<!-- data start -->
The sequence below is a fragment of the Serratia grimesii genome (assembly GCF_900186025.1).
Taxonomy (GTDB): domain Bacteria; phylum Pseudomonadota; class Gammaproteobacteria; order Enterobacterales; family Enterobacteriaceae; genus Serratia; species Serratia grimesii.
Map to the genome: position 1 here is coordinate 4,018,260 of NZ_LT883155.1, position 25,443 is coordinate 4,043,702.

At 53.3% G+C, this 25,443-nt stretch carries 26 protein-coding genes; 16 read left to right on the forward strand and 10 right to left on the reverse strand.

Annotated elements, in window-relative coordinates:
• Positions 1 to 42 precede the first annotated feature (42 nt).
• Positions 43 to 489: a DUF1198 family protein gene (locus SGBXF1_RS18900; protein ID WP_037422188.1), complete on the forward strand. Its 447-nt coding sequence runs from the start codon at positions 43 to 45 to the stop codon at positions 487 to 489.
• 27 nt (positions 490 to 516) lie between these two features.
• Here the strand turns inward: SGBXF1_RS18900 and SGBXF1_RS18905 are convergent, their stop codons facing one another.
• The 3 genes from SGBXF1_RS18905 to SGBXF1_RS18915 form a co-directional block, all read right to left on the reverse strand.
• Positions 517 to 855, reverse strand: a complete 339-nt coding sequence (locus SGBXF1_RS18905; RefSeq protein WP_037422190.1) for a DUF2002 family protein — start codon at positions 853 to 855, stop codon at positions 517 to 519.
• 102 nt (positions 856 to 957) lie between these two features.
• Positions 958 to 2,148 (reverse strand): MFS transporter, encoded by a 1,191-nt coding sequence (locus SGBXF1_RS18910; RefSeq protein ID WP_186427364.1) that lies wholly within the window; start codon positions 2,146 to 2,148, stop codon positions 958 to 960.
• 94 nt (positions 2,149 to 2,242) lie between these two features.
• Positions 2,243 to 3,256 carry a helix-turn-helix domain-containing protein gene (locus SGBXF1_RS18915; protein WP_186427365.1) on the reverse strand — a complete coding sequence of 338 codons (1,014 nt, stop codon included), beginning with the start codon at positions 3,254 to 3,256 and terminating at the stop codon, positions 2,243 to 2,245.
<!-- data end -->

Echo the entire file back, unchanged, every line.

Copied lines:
The sequence below is a fragment of the Serratia grimesii genome (assembly GCF_900186025.1).
Taxonomy (GTDB): domain Bacteria; phylum Pseudomonadota; class Gammaproteobacteria; order Enterobacterales; family Enterobacteriaceae; genus Serratia; species Serratia grimesii.
Map to the genome: position 1 here is coordinate 4,018,260 of NZ_LT883155.1, position 25,443 is coordinate 4,043,702.

At 53.3% G+C, this 25,443-nt stretch carries 26 protein-coding genes; 16 read left to right on the forward strand and 10 right to left on the reverse strand.

Annotated elements, in window-relative coordinates:
• Positions 1 to 42 precede the first annotated feature (42 nt).
• Positions 43 to 489: a DUF1198 family protein gene (locus SGBXF1_RS18900; protein ID WP_037422188.1), complete on the forward strand. Its 447-nt coding sequence runs from the start codon at positions 43 to 45 to the stop codon at positions 487 to 489.
• 27 nt (positions 490 to 516) lie between these two features.
• Here the strand turns inward: SGBXF1_RS18900 and SGBXF1_RS18905 are convergent, their stop codons facing one another.
• The 3 genes from SGBXF1_RS18905 to SGBXF1_RS18915 form a co-directional block, all read right to left on the reverse strand.
• Positions 517 to 855, reverse strand: a complete 339-nt coding sequence (locus SGBXF1_RS18905; RefSeq protein WP_037422190.1) for a DUF2002 family protein — start codon at positions 853 to 855, stop codon at positions 517 to 519.
• 102 nt (positions 856 to 957) lie between these two features.
• Positions 958 to 2,148 (reverse strand): MFS transporter, encoded by a 1,191-nt coding sequence (locus SGBXF1_RS18910; RefSeq protein ID WP_186427364.1) that lies wholly within the window; start codon positions 2,146 to 2,148, stop codon positions 958 to 960.
• 94 nt (positions 2,149 to 2,242) lie between these two features.
• Positions 2,243 to 3,256 carry a helix-turn-helix domain-containing protein gene (locus SGBXF1_RS18915; protein WP_186427365.1) on the reverse strand — a complete coding sequence of 338 codons (1,014 nt, stop codon included), beginning with the start codon at positions 3,254 to 3,256 and terminating at the stop codon, positions 2,243 to 2,245.